AFSCME promised to negotiate in ‘good faith,’ backs bill to take taxpayers out of contract talks

AFSCME promised to negotiate in ‘good faith,’ backs bill to take taxpayers out of contract talks

AFSCME promised to play nice at the negotiating table with Gov. Rauner, but it never intended to keep that promise. The union is doing everything it can to muscle the state’s taxpayers into an outside arbitration process that will practically guarantee that AFSCME’s unreasonable demands are met.

The American Federation of State, County and Municipal Employees is engaging in a bait-and-switch with the state’s taxpayers. While AFSCME promised – three times – to negotiate with the state in good faith, it is also supporting legislation that would undermine fair and honest contract negotiations.

AFSCME represents approximately 35,000 state workers in Illinois, and its most recent contract with the state expired June 30, 2015. Despite the state’s efforts to mitigate Illinois’ looming financial disaster, AFSCME continues to demand more in negotiations with the governor – including four-year pay increases of 11.5 to 29 percent, platinum-level health care at little to no cost to union members, and a workweek that includes overtime for workers after 37.5 hours.

Those are demands the state’s taxpayers simply cannot afford.

In early July, the state and AFSCME entered into the first of three tolling agreements, which are signed contracts binding the parties to continue negotiating in good faith until either a contract is reached or impasse occurs. The union agreed not to strike, while the state agreed not to lock out workers.

The first tolling agreement expired at the end of July 2015, but the state and AFSCME entered into a second agreement that covered Aug. 1 through Sept. 30, 2015. Then on Sept. 9, the state and AFSCME entered into a third tolling agreement with no ending date.

But AFSCME’s support of House Bill 580 – which is simply a reincarnation of Senate Bill 1229 – undercuts the tolling agreements and the promise to “negotiate in good faith.”

HB 580 would strip the state of its bargaining power by allowing a panel of unelected arbitrators to step in and draft a binding contract between the state and AFSCME. Contrary to what is required under the tolling agreements, HB 580 would allow AFSCME to leave the bargaining table and place all issues before a third party – that is not accountable to Illinois voters.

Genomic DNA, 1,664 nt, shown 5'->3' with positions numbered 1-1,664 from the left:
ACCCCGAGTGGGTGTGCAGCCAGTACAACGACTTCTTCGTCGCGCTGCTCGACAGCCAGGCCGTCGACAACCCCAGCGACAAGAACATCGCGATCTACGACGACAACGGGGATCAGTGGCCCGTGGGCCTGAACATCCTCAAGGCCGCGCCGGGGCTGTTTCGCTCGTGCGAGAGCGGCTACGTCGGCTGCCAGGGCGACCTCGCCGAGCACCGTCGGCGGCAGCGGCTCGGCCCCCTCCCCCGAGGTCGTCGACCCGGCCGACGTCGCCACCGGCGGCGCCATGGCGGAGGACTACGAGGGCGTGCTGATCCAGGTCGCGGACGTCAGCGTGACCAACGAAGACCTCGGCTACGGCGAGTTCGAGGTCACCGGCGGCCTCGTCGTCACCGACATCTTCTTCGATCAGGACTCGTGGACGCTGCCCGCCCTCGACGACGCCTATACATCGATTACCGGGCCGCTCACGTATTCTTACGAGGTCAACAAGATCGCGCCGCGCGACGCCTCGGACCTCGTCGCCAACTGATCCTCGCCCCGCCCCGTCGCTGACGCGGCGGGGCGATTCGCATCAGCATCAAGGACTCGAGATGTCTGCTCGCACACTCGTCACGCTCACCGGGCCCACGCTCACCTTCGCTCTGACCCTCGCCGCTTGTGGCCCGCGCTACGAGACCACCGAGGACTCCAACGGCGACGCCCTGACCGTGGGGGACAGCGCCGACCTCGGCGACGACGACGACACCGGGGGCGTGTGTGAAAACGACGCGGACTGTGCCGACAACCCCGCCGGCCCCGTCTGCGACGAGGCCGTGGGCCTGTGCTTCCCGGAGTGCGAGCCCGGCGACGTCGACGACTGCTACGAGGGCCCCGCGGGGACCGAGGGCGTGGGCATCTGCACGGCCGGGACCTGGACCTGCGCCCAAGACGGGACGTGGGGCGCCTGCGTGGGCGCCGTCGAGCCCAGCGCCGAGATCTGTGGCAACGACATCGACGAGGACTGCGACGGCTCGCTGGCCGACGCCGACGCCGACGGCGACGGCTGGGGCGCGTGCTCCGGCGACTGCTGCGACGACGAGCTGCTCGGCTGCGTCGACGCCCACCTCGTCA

AFSCME is actively backing the bill, telling its members “it is critical that we turn up the heat on state representatives who have not agreed to support this important legislation,” and also urging members to use its “click-to-call tool” to “take action.” AFSCME leadership has officially registered its support for the bill with the General Assembly.

HB 580 has already passed the Illinois House and Senate, and Gov. Bruce Rauner has until May 17 to veto the bill. The bill would then go back to the House and Senate for a potential legislative override of that veto.

AFSCME’s support of HB 580 is clearly out of step with what it promised in the tolling agreements. For example, in the third tolling agreement, which is still in effect, AFSCME promised to “negotiate in good faith to reach agreement,” to “continue meeting and negotiating in good faith,” and to “adhere to [its] statutory obligations regarding good faith negotiations.” AFSCME also agreed that it would abide by all of its legal obligations, “including the obligation to negotiate in good faith for a successor collective bargaining agreement.” In all, the phrase “good faith” appears four times in a document that is not even one full page.

So on the one hand, AFSCME has promised to stay at the table and negotiate in good faith; but on the other hand, the union is actively lobbying for a bill that would allow it to circumvent those negotiations by leaving the table to run to outside arbitrators.

With research demonstrating that arbitrators usually side with unions, AFSCME’s game is clear. The union promised to play nice at the negotiating table, but it never intended to keep that promise. Instead, it is doing everything it can to muscle the state’s taxpayers into an outside arbitration process that will practically guarantee that AFSCME’s unreasonable demands are met.

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